Both mechanical fastening and adhesive bonding require an overlapping joint configuration to
achieve the necessary joint strength, which then increases the weight, thickness, and stress concentration of the structure. This limitation restricts the use
of these joining techniques.
This has led to the pursuit of a joining technique
for dissimilar materials that has greater design flexibility and fabrication rates than adhesive joining
and mechanical fastening—and to the development
of welding approaches.
Welding. Conventional welding processes such
as shielded metal arc welding (SMAW), gas tungsten
arc welding (GTAW), gas metal arc welding (GMAW),
and submerged arc welding (SAW) have been used
to weld dissimilar materials in metal-to-metal
joints. However, the high energy inputs of these fusion welding processes result in material metallurgical distortion that hinders this application as well
as metal-to-polymer joints.
The melting temperature of metals is extremely
high compared to the melting temperature of polymers. Hence, polymers tend to degrade before metals melt.
Polymer welding can be done only on thermoplastics. This limitation exists because the processing of
thermosets and chemically cross-linked elastomers
is characterized by an irreversible cross-linking reaction that results in degradation; therefore, they
cannot be reshaped by heating. Thermoplastics and
thermoplastic elastomers can be melted and softened by heat because of the weakening of the secondary Van der Waals and hydrogen bonding forces
among interlocking polymer chains. This makes it
possible for thermoplastics and thermoplastic elastomers to be remolded upon application of heat,
and they can, consequently, be fusion welded.
Emerging Welding Techniques
for Joining Dissimilar Materials
Promising welding techniques and new applications for existing welding approaches for joining
dissimilar materials have been developed—
ultrasonic welding, laser welding, friction stir welding,
and friction spot welding—as a way to solve problems related to traditional joining techniques. The
effective application of these welding processes
necessitates an understanding of their capabilities and limitations and the behavior of metals and
1. Ultrasonic Welding. Ultrasonic welding is a
solid-state joining technique that initiates coalescence via the simultaneous application of localized
high-frequency vibration energy with a moderate
clamping force (see Figure 3).
This welding technique is characterized by low
energy input and requires the clamping and positioning of the workpieces between the welding tool
(sonotrode) and an anvil by static force. No micro-structural changes occur in the metal.
The workpieces can be two thin sheets or a thick
and a thin sheet in a simple lap joint or a butt joint,
depending on the direction of the energy supply of
elastic oscillations to the welding zone.
Ultrasonic vibration can be applied to welding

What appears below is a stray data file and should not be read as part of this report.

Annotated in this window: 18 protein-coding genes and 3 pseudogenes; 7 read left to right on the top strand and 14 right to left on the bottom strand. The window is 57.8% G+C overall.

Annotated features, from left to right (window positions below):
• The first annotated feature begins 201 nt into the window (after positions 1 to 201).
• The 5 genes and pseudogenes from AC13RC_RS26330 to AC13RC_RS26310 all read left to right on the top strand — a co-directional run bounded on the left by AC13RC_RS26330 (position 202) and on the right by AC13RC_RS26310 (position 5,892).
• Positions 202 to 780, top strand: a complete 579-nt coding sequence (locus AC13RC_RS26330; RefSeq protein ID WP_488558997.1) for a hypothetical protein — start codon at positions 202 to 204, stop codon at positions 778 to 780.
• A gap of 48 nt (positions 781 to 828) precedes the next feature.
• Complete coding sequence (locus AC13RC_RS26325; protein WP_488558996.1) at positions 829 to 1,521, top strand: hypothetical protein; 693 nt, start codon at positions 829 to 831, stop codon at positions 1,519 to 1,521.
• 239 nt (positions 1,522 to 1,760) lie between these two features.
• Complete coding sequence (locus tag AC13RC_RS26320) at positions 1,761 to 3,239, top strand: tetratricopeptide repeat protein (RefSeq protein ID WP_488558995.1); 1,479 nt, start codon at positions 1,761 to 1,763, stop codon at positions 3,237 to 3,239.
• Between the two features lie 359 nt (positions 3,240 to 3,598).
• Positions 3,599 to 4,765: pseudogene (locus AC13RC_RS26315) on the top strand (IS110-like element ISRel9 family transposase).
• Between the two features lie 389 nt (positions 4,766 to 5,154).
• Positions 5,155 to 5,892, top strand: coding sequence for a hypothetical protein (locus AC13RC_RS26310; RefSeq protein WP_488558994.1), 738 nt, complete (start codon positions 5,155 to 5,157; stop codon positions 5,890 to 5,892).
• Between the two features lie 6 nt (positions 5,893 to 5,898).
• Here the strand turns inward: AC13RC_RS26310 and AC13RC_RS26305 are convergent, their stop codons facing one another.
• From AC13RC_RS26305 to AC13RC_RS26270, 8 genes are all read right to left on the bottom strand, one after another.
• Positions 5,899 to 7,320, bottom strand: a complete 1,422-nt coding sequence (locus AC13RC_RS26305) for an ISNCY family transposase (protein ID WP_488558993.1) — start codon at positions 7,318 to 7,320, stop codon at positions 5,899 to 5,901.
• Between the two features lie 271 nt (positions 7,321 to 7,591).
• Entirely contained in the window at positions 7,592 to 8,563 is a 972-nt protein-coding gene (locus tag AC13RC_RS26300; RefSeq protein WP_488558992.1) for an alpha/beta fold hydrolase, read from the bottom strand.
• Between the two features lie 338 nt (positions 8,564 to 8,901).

both metals and plastics, but the welding process
differs for each. The actual weld achieved depends
on how the ultrasonic energy (vibration) is delivered
to the weld.
In ultrasonic metal welding, the direction of ultrasonic oscillation is parallel to the weld area. When
the ultrasonic metal welding is realized, the frictional action of the workpiece surfaces initiates a
solid-state bond without any melting action of the
workpiece. In plastic welding, the case is reversed.
For ultrasonic plastic welding, the direction of ultrasonic oscillation is perpendicular to the weld area
(see Figure 4).
Researchers experimented with ultrasonic welding of aluminum sheets to carbon fiber-reinforced
thermoplastic composites. Their experiment studied the weldability of aluminum alloy 5754 to carbon fiber-reinforced polymer with thicknesses of 1
mm and 2 mm, respectively. They observed that a
sound weld occurred at amplitudes around 40 µm
as a result of displacement of the carbon fiber-reinforced thermoplastic matrix, thus leading to a better contact between the sheet metal and the fiber.
They also observed that intermolecular reactions
in the weld zone formed when oxide layers on the
sheet metal peeled off during the welding process.
The polymer matrix was actually displaced from the
welding zone, which allowed the ductile aluminum
to adapt the carbon fibers. This enabled mechanical
interlocking between the joining layers and conse-
quently increased the joint strength.
Finally, it was observed that the carbon fibers
surrounded the aluminum alloy as a result of the
plastic deformation of the aluminum sheet, thus
creating a successful weld between the metal and
2. Laser Welding. Laser welding offers unique
manufacturing opportunities. It complements the
fabrication and processing of joints that previously
had been difficult or impossible to achieve by
other welding methods. Laser welding of metals to
polymers can be used to achieve stable metallic,
chemical, and covalent bonds between metal and
polymer hybrid components (see Figure 5).
Ultrasonic welding is being used to join the components of a vehicle bumper.
This schematic comparison between ultrasonic plastic
and metal welding shows that the welding process differs, and the weld depends on how the ultrasonic energy is delivered to the weld.
A carbon fiber-reinforced thermoplastic brace has
been joined to a metal car door via laser-assisted metal
and plastic joining. Photo courtesy of Fraunhofer.
This schematic presentation of a laser-assisted metal-to-plastic joining process shows that plastic bubbles are
formed during the welding process that enable physical and chemical bonding between the metal and plastic
components. The metal does not melt in this process.